Site Meter Elsie's Space: Blog Sounds
Location: New England, United States

Not much to tell.

Wednesday, May 02, 2007

Blog Sounds

Do you ever wonder what other bloggers sound like? I do, all the time. When I read their posts, this is what I hear.

Mary -- a gentle southern drawl, not too "twangy," a bit on the deeper side. Authoritative.

Liz -- of course, all I can imagine is a lovely Welsh accent. I've only ever met two Welsh people. I liked how they sounded, but I couldn't understand a word they were saying! I wonder, would I understand Liz? And how in the world do you pronounce words with no vowels?

Winston -- a very deep, yet gentle (like Mary) southern accent, punctuated by a hearty laugh. Sort of like James Earle Jones (maybe not quite that deep).

Joy -- a melodic mid-Western (like all the folks on t.v.) accent. Maybe it's her poetry that makes me think this.

Jack -- who the hell knows? I think he might be an American ex-pat, but I'm not sure. He could be either an "oooo-la-la" or a "yeah, but." Either way, I bet I'd like it.

Jim -- like a news anchor. Perfect diction. I can't imagine anything else.

Peter -- since we met, I don't have to wonder. He sounds like a cross between New England and LA, just like he is.

Then there's me. Yes, I know what I sound like, but I thought I'd try to describe it for you. People from outside New England would probably say that I sound like a typical New Englander. But people here consistently ask me where I'm from. I don't generally drop the "r"s -- butta, chowda. And I don't pahk the cah, eitha. But I do have the bad habit of "gonna" (going to), "wanna" (want to), "shoulda" (should have). Dad was very strict about our diction and pronunciation. I try to remember his words, "You should sound as educated as you are." He doesn't sound like a Rhode Islander either.

Time to take the girl to the docta (she's not feelin' good), so I gotta go. Talk to ya late-a.


Blogger Joy Des Jardins said...

That is so funny Elsie. I have often wondered the same my blogging friends would sound like. I'd have to agree with you about the three or four you mentioned that I visit. As far as I'm concerned...well, some would say that I have a typical Chicago accent, but I've never really seen it. I don't think I have the flat A inflection that is so typical of many Chicagoans. I like your analysis...melodic, thanks Elsie.

10:00 AM  
Anonymous Jack in Paris said...

Which Jack you talking bout?

6:05 PM  
Blogger Elsie said...

Dear Jack, please don't be offended. Talking bout you, but only in the nicest way.

6:37 AM  
Anonymous Winston said...

Elsie, someone must have told you! You pegged it almost perfectly. Tell ya what -- email me a phone number I can reach you on and tell me a good time of day to call and I'll give you an ear full of James Earl Jones, Southern style with a bit of mid-west thrown in for good measure.

6:25 PM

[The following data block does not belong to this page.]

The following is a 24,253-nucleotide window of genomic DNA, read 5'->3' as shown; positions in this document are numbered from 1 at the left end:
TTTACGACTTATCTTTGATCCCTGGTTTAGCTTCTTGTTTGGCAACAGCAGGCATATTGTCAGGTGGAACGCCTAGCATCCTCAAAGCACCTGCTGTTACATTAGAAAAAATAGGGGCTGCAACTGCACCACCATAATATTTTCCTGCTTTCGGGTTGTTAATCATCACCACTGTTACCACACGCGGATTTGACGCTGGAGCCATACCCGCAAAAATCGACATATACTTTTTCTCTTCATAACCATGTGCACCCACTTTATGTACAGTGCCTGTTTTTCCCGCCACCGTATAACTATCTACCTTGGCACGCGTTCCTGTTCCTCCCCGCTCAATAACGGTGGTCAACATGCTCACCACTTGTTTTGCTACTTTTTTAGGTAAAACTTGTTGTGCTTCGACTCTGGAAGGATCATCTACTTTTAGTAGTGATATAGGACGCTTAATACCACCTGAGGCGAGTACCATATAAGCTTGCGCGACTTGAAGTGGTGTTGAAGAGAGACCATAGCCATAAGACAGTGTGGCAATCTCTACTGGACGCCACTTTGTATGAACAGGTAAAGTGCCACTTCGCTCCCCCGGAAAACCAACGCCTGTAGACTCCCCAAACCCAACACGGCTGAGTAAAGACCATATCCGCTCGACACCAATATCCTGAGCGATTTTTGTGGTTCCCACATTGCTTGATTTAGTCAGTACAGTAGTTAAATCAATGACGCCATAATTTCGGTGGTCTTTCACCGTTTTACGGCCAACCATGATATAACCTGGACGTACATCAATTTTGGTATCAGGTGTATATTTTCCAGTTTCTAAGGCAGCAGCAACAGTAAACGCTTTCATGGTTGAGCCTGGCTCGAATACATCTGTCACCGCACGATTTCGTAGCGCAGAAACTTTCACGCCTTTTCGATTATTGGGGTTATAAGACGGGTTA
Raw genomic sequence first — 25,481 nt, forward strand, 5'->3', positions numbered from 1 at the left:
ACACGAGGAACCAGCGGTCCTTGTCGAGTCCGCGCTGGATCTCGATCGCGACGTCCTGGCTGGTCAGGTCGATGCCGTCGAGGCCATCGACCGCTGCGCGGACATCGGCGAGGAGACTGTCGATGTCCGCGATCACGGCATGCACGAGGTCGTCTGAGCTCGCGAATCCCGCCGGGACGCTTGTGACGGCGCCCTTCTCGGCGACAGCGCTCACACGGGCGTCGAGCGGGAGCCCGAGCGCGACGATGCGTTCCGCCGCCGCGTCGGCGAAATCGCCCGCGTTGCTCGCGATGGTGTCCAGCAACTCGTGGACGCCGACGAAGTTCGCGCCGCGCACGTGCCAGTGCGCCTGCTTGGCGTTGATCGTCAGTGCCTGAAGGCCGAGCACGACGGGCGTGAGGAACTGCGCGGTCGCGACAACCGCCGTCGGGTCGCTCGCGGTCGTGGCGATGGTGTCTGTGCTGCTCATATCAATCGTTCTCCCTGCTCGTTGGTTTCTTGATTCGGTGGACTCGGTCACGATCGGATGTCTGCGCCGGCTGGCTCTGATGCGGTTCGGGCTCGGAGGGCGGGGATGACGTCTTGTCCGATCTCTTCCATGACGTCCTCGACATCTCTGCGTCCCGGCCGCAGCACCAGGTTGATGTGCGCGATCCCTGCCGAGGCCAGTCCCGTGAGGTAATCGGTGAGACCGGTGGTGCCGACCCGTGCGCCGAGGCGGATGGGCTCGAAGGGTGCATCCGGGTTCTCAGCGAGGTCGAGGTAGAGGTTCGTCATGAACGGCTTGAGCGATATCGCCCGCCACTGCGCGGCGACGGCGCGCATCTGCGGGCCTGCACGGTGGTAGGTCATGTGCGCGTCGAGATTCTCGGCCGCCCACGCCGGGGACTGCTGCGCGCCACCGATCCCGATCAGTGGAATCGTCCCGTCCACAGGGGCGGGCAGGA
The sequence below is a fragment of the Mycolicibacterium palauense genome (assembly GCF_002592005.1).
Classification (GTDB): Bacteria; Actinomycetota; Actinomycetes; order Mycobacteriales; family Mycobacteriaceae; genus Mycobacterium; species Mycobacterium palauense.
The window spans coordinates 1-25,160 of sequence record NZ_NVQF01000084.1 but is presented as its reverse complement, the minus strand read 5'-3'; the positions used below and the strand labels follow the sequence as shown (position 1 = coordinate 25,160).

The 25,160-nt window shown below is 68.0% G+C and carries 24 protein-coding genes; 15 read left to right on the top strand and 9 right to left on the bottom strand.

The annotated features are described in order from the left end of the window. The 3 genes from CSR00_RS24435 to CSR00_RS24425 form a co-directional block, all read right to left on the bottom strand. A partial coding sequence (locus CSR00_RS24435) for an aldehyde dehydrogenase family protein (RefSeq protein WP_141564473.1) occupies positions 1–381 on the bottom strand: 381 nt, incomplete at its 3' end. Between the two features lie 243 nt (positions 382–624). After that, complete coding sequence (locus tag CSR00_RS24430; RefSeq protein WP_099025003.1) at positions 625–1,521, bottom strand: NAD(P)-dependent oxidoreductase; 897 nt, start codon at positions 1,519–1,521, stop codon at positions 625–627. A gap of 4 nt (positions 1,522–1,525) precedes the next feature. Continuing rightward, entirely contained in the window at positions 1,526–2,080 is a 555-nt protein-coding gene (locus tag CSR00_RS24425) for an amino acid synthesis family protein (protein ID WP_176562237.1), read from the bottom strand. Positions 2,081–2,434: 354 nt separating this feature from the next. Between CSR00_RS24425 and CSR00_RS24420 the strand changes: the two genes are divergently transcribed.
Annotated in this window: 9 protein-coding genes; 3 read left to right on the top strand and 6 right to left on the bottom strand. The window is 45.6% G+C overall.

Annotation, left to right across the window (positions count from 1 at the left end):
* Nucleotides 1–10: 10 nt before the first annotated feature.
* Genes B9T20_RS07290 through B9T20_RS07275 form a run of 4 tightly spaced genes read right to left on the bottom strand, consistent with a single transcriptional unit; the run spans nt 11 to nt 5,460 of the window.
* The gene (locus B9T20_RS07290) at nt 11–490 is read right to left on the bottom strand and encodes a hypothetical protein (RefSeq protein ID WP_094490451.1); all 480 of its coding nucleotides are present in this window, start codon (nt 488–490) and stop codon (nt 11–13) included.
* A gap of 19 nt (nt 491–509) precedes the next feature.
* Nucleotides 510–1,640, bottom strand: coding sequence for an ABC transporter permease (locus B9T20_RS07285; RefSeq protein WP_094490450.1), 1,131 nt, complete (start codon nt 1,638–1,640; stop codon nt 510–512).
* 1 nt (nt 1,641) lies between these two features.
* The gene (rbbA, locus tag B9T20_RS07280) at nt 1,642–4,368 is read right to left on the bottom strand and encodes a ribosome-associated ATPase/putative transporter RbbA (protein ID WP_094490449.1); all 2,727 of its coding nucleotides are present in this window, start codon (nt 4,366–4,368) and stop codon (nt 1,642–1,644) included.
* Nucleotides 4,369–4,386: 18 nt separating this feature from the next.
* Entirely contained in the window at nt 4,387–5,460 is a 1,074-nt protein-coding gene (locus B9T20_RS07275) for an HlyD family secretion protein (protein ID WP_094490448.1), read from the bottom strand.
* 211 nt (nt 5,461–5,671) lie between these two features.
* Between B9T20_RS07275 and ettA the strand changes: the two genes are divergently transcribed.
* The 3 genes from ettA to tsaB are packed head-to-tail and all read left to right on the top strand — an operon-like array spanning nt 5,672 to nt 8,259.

Blogger MaryB said...

Wow! You so totally nailed me! My voice is deep and I have tried my best to keep my Southern drawl.

I say we all meet somewhere dark and see if we can pick each other out just by our voices!

2:37 PM  
Anonymous Winston said...

Mary B, wonderful idea. And if the voices don't do it, we can leave the lights off and do it by touchy feely...

6:59 AM  
Blogger MaryB said...

Ooh, Winston! Such a challenge.

Elsie, turn off the lights and wait for us! ;-)

9:14 AM  
Anonymous Winston said...

Groping my way atcha. Getting close now. Can feel your warm breath on the back of my neck...

If we keep this up, Elsie will be shut down for running an xxx-rated site...

9:44 AM  
Blogger Elsie said...

Joy, I like the Chicago accent and have never thought of it as flat. Mid-westerners always sound more intelligent than New Englanders, to me anyway.

Winston, I'm going to have to nix the touchy-feely method of identification. It would be far too simple to pick me out!!

tylbvfun (word verification) -- it'll be fun?
Mary, all I can say is that I sure hope you wouldn't find the differences between Winston and me too challenging!

9:07 AM  
Blogger Liz said...

I'm up for that! But we'd need some more men.

I assumed Jack was a relative of your, Elsie. I don't know why I thought that. I have him down as an ex-pat American in Paris (probably singing and dancing too).

I think you would be able to understand me. The Welsh accent varies in different parts of Wales and is not at all strong in Swansea.

Perhaps we should all record ourselves and put the recordings on Youtube and our blogs. The trouble is I always try and talk proper and posh when I'm being recorded! Normally I can't get one word out after another without getting them jumbled up.

Another thing: when I'm writing on American blogs I lapse into using 'kinda' and 'gonna'; it's very odd. When I talk to people with a different accent I find myself mimicking how they are speaking. I will get into trouble one day.

9:50 AM  
Blogger Elsie said...

Liz, I'd gladly adopt Jack into my family, if he was willing. I think you probably thought we were related because my dad's name is John, but he's mostly called Jack.

Now, how DO you pronounce words that have no vowels?

12:08 PM  
Blogger Liz said...

I have no idea, Elsie! Yesterday a five-year-old was teaching me how to pronounce chwech (six). Or rather he was trying and falling about laughing at my atempts.

2:22 PM  

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